Two University of Richmond professors receive Fulbright awards

February 6, 2018

University of Richmond biology professor Jory Brinkerhoff and history professor Manuella Meyer have received Fulbright awards to support their research projects.

Jory BrinkerhoffJory Brinkerhoff, a disease ecologist who studies parasites, will collaborate with colleagues at Nihon University in Japan to study Bartonella, a genus of disease-causing bacterial species that can spill over from animals to humans, often by way of lice, fleas and flies. His Fulbright award will support a six-month trip to Japan for a project to assess risk to humans by analyzing Bartonella parasites found in Japanese macaques, a type of monkey.

“So far we know very little about how common this disease is in these monkeys, how it is transmitted and if there is a risk to human health,” Brinkerhoff said. “Tourists can get quite close to these animals, so there are public health motivations for this project. There also are basic science questions about relationships among different bacterial species and groups in macaque parasites collected from different sites.”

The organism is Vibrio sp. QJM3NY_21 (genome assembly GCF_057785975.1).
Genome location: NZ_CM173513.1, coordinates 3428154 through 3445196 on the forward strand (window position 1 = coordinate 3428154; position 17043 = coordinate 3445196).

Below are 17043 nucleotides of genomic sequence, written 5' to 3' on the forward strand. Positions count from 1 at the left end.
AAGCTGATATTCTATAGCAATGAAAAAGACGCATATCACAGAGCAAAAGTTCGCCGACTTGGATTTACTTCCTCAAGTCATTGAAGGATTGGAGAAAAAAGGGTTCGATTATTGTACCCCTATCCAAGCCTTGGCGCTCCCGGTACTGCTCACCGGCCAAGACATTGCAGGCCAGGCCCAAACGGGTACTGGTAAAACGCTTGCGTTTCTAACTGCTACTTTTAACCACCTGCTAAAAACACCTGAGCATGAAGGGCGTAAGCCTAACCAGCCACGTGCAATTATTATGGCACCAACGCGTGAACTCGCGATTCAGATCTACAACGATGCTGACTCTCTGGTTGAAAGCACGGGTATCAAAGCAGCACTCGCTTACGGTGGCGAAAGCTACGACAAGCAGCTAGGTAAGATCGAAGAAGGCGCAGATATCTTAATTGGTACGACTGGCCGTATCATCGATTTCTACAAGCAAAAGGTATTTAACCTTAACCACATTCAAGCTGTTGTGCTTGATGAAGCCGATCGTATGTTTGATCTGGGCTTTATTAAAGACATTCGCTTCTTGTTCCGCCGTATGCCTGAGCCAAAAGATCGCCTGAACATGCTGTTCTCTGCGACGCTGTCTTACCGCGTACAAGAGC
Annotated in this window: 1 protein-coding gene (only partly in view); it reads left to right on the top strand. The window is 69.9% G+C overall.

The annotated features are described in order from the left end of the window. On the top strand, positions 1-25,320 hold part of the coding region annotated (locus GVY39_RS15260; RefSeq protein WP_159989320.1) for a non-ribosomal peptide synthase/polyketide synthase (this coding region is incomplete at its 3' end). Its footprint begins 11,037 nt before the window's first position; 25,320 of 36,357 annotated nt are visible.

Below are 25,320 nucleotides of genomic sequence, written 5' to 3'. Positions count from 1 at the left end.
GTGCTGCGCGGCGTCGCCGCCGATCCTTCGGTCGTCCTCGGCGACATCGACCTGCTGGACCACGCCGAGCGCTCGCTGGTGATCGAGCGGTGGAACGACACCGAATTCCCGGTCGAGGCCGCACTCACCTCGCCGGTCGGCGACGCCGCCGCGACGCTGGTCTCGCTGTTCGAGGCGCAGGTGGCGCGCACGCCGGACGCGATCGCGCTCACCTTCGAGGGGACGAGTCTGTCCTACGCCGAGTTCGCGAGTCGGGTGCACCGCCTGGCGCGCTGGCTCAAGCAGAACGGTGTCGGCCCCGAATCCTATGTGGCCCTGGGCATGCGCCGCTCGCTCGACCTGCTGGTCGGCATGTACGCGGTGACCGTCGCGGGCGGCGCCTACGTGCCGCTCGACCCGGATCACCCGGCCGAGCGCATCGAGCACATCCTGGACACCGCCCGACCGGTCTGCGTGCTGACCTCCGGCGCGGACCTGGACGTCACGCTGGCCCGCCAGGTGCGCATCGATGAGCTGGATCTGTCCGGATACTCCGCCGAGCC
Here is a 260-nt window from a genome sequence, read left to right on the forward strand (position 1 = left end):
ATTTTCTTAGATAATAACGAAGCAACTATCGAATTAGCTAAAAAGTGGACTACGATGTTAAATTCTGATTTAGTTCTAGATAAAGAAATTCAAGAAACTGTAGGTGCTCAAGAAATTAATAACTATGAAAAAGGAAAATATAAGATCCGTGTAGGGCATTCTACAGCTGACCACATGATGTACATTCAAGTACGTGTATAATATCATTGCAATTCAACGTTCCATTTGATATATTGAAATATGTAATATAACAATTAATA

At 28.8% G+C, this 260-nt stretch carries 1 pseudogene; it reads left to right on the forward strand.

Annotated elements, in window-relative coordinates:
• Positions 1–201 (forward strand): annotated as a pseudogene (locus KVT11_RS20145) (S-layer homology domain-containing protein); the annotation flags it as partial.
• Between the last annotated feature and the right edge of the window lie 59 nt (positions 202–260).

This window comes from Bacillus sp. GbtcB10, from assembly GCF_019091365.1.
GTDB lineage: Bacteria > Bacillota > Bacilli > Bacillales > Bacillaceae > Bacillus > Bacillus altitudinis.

Manuella MeyerManuella Meyer is a historian who examines the socio-political and medical terrain of mental illness in Rio de Janeiro. Her research includes areas related to public health, the history of welfare, gender and race discourse. Her Fulbright award will support a trip to Rio de Janeiro for her second book project, “Making Brazilian Children: Child Welfare and the Psychiatry of Childhood, 1922-1954.”

“This research focuses on how mental health professionals viewed children as the means through which to create ideal citizens and a strong nation-state,” Meyer said. “It also examines narratives of madness and concepts of mental illness articulated by psychiatrists during a time of rapid cultural transformation.”


The Fulbright program, which aims to increase mutual understanding between people of the U.S and people of other countries, is overseen by the U.S. Department of State. Grants are made possible by funds appropriated annually by Congress along with contributions from partner countries and the private sector.